Annual flu vaccines offer significant benefits to those at risk for flu complications. People with asthma, COPD, or heart disease, for example, are all more likely to become seriously ill, which could result in hospitalization or even death. If youre pregnant, having a flu shot can provide protection for you and for your baby for several months after birth.
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Seasonal Flu And Covid
COVID-19 and the flu will likely both be spreading this season, according to the CDC. Protecting yourself from the flu with a flu shot helps reduce your risk of serious illness and hospitalization.3 Thats important this year because there continue to be concerns about hospital capacity with the ongoing spread of COVID-19. It may be hard to know if you have COVID-19 or if it may be the flu or a cold, since symptoms are similar. Getting the COVID-19 vaccine and the flu vaccine will give you the best protection. You can even get them at the same time.3 Ask your doctor if you have more questions about how these vaccines can help protect you.
- Those with specific health conditions
What Is The Difference Between Winter Viruses Colds And The Flu
With winter and the holidays comes cold and flu season. We see different people, more people, and tend to stay in warm, confined places. All of these things can lead to more sicknesses. Often when people become ill during the winter, they assume they have “the flu.” While symptoms for some of these illnesses are “flu-like,” the cause may not be influenza. Here is a list of common winter symptoms and the viruses that can cause them:
Respiratory symptoms can be caused by:
- Influenza virus
Gastrointestinal symptoms can be caused by:
Only three of the viruses mentioned above ) are currently preventable by immunization. Washing your hands frequently and thoroughly, getting enough rest, staying home when ill, coughing into your elbow, and eating a well-balanced diet may decrease your chances of getting sick or passing an illness to others.
And remember, if you think you have “the flu,” you may not actually have influenza.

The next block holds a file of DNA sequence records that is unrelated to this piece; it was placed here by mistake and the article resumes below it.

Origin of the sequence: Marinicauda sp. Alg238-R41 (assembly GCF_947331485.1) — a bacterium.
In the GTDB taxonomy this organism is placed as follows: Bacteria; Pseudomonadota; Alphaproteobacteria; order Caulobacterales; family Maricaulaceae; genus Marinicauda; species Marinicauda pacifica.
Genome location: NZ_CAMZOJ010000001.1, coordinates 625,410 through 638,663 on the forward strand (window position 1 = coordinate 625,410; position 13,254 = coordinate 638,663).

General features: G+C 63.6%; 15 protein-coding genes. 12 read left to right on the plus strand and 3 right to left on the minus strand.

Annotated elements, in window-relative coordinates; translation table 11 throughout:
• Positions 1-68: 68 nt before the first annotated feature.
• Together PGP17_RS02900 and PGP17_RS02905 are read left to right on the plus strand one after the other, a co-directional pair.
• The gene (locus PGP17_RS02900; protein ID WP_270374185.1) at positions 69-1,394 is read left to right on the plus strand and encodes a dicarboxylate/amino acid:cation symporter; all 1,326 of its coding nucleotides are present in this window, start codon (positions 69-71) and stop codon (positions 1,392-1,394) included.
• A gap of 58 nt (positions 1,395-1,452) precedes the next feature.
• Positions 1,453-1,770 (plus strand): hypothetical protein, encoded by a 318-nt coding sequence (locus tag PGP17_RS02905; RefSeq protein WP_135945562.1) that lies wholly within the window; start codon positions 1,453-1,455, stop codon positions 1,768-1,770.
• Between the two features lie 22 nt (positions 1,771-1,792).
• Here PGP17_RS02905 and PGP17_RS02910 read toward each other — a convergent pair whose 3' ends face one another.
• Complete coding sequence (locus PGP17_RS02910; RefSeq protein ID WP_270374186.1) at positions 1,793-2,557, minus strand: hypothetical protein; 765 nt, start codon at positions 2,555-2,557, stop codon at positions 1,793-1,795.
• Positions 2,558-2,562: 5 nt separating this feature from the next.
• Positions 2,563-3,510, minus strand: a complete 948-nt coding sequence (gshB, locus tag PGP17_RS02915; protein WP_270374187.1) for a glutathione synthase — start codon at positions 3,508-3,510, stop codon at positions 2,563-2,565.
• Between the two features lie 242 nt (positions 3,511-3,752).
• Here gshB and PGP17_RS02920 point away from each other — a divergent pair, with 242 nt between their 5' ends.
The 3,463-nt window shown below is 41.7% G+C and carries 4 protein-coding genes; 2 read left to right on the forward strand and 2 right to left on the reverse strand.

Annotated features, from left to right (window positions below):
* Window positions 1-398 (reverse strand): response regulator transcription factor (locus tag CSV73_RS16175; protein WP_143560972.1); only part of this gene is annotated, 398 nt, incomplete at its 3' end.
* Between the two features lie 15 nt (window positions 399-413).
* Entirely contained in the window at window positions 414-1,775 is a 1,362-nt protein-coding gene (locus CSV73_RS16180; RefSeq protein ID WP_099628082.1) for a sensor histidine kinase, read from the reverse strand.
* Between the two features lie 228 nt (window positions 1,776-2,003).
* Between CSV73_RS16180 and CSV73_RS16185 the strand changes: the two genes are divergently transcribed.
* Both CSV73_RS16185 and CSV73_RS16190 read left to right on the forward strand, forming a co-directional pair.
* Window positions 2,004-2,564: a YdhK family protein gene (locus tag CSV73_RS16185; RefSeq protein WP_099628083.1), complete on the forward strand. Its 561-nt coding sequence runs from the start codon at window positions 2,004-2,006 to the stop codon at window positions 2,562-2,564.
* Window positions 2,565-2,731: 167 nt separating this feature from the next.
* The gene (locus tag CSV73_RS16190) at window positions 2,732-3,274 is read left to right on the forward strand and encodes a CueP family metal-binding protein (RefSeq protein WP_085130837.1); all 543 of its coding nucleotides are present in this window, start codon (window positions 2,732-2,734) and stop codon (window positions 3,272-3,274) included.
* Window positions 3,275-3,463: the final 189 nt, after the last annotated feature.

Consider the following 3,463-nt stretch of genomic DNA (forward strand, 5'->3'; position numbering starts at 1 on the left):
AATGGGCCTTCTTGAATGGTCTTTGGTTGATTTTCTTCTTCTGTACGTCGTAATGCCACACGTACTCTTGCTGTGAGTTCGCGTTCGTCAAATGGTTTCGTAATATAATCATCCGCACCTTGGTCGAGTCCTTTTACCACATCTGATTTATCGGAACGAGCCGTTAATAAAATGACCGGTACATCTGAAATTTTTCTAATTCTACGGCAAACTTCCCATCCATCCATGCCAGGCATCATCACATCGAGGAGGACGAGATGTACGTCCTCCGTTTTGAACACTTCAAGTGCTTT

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The Flu Is More Serious Than You May Realize
According to a study by the CDC, more than 200,000 people in the United States, on average, are hospitalized each year for illnesses associated with seasonal influenza virus infections. The flu can also be deadly.
Certain groups of adults are at higher risk for serious illness and complications from the flu, including:
- People with chronic conditions such as asthma and diabetes.
- People with heart disease and those who have had a stroke.
- People who have HIV or AIDS.
- People who have cancer.
Who Should Not Get A Flu Vaccine
Children younger than 6 months cannot get a flu shot. Those who’ve had a severe allergic reaction to a flu vaccine in the past should not get that type of flu shot again, and should speak with their health care provider about whether they can receive another type of flu shot, the CDC says. Similarly, people who’ve had a life-threatening reaction to ingredients in flu vaccines besides egg proteins shouldn’t get flu vaccines with those ingredients, and should speak with their health care provider about whether there is a flu vaccine that’s right for them, the CDC says.
People with egg allergies can still receive any type of flu shot that’s recommend for their age group, even if the flu shot is made with egg-based technology , the CDC says. Studies have found that people with egg allergies are very unlikely to experience a severe reaction to flu vaccines. People who’ve had a severe allergic reaction to egg should get their flu shot under the supervision of a health care provider who can treat severe allergic reactions, the CDC says. In addition, several types of flu shots are egg-free, including recombinant flu vaccines and cell-based flu vaccines.
You should not get the flu vaccine if you have a high fever.
However, if you have minor illness, like a mild cold or a headache, you can still get a flu shot, Schaffner said. “The vaccine does perfectly well in those folks.”
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The Vaccines Provided At Ucla Health Include